In the June edition of the Financial Derivatives Company’s bi-monthly Economic and Business Update, analysts at the company stated, “Expectations that a good chunk of the Nigerian budget will be funded with the proposed Eurobond issue are beginning to fade. Of a total projected budget deficit of $20.6billion (approximately 5_6% of GDP), about $500mn was expected to be sourced from the global market using the Eurobond.

The unabated sovereign debt crisis in the euro zone is putting a strain on the potential success and value of the planned bond. The 16_ nation currency, i.e. the Euro, reached a four year low of $1.22 per euro amidst heightened concerns that Greece and other European nations could snap and become unable to meet their debt obligations.

Euro denominated as_sets have lost significant value in the prolonged loss streak, a signal that it might be unwise to enter the market, especially as fears persist that the erosion of value is yet to bottom out. In view of the potential threats to deficit financing, the FGN will have to consider other funding sources in order to hedge risks.”

In addition to this, analyst said that the crisis poses a threat to the recovery of the economy from the impact of the global financial crisis.

“One of the way it could affect us is that foreign investors that should come and invest in Nigeria might not come again due to the euro crisis and this would slow down the economic recovery”, said a top official of Financial Market Dealers Association of Nigeria (FMDA), the umbrella body of  treasurers in the financial sector.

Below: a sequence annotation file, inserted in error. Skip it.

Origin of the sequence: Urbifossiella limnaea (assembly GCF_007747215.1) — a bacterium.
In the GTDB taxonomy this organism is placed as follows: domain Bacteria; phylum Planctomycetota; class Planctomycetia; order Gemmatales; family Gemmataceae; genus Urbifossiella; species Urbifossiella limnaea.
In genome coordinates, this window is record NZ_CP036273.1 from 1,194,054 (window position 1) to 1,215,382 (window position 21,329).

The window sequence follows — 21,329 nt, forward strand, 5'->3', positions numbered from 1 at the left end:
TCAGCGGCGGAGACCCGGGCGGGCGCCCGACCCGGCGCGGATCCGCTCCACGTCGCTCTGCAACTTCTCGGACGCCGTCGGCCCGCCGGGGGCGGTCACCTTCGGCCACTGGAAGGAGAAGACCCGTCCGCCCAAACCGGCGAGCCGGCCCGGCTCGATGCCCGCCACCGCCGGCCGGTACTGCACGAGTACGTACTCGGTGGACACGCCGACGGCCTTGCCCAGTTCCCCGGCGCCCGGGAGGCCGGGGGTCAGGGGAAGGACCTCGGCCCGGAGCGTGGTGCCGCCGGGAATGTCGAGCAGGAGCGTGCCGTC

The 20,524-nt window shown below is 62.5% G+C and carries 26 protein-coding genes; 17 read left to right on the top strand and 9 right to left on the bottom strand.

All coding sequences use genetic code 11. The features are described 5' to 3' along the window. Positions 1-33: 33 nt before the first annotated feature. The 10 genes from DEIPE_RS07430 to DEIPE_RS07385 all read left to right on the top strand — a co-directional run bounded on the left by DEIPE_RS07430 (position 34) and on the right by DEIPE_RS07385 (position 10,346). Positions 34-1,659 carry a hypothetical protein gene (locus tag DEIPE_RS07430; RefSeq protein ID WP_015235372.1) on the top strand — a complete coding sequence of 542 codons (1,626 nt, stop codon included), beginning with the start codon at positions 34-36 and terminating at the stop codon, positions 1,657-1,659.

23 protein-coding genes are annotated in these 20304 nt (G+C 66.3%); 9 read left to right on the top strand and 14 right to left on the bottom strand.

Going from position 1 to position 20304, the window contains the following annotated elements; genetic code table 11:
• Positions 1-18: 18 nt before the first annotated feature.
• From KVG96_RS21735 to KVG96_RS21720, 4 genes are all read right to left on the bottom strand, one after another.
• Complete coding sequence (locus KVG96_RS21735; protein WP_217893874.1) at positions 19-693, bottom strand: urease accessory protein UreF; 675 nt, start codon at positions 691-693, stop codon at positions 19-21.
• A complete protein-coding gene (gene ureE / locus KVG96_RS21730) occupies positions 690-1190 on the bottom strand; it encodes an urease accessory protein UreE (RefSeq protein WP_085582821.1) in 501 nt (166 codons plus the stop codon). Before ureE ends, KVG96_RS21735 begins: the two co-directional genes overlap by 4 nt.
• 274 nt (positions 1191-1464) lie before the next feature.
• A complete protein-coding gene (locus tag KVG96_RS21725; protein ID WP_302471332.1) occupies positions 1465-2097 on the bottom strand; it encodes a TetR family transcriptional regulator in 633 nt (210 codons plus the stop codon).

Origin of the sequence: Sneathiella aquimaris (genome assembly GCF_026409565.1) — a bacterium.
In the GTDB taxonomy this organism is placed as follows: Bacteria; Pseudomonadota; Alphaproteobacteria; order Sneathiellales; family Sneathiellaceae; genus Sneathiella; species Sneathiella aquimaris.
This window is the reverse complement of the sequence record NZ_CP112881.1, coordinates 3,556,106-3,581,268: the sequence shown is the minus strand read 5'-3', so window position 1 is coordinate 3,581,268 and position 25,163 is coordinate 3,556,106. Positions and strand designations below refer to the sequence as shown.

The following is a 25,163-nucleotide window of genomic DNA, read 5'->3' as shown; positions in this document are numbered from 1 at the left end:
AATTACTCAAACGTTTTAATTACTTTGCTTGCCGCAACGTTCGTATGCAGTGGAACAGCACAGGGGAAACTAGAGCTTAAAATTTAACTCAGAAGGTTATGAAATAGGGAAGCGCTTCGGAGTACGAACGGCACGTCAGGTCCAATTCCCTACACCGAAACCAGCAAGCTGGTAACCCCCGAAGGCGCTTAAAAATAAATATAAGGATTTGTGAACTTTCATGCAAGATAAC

“The claim that Nigeria is insulated is now a myth – this reality became apparent in 2009 and it reflects the side effects of globalization. Nigeria is seeking to borrow from the euro and it will be impacted by developments in the world economy.

More importantly is the fact that Britain, Germany, Spain and France have all adopted austere measures which can have a positive effect on our market but the short term implication is the vagaries it exposes our market to as the investors from this regions take decisions”, said Mr. Femi Awoyemi, Analyst/Chief Executive Officer, Proshare Nigeria Limited.

Already, some capital market operators believe that the euro crisis is culprit behind the poor performance of the stock exchange in recent times.

As at June 10, 2010, equities’ value on the NSE, represented by the market capitalisation dropped by about N265.30 billion, representing a decline of about 4.15 per cent from the opening figure of May. In particular, the capitalisation which opened the month of May at N6.398 trillion closed, as at Thursday, June 10 at N6.133 trillion. The All_share index, another performance indicator, also dropped by 5.02 per cent within the period under review, to close at  5,214.18 points from 26.453.20 points.

“Several foreign portfolio investments in the Nigerian Capital Market originate from the Eurozone. As a result, local market watchers have started to link the current doldrums in the Nigerian Stock Market to massive sales by foreign investors adversely affected by the situation in Europe ,” said David Adonri, General Manager, Lambeth Trust and Investment Limited.

Though the European Union led by Germany and the International Monetary Funding are working round the clock to stem the tide to the crisis, the concerns among analyst is that there is little the local authorities can do to protect the economy from the likely impact of the crisis.

“It is very difficult for government or regulators to intervene administratively to stem the tide but correction materializes through the market mechanism under a favorable macroeconomic environment,” Adonri said.


Comments expressed here do not reflect the opinions of vanguard newspapers or any employee thereof.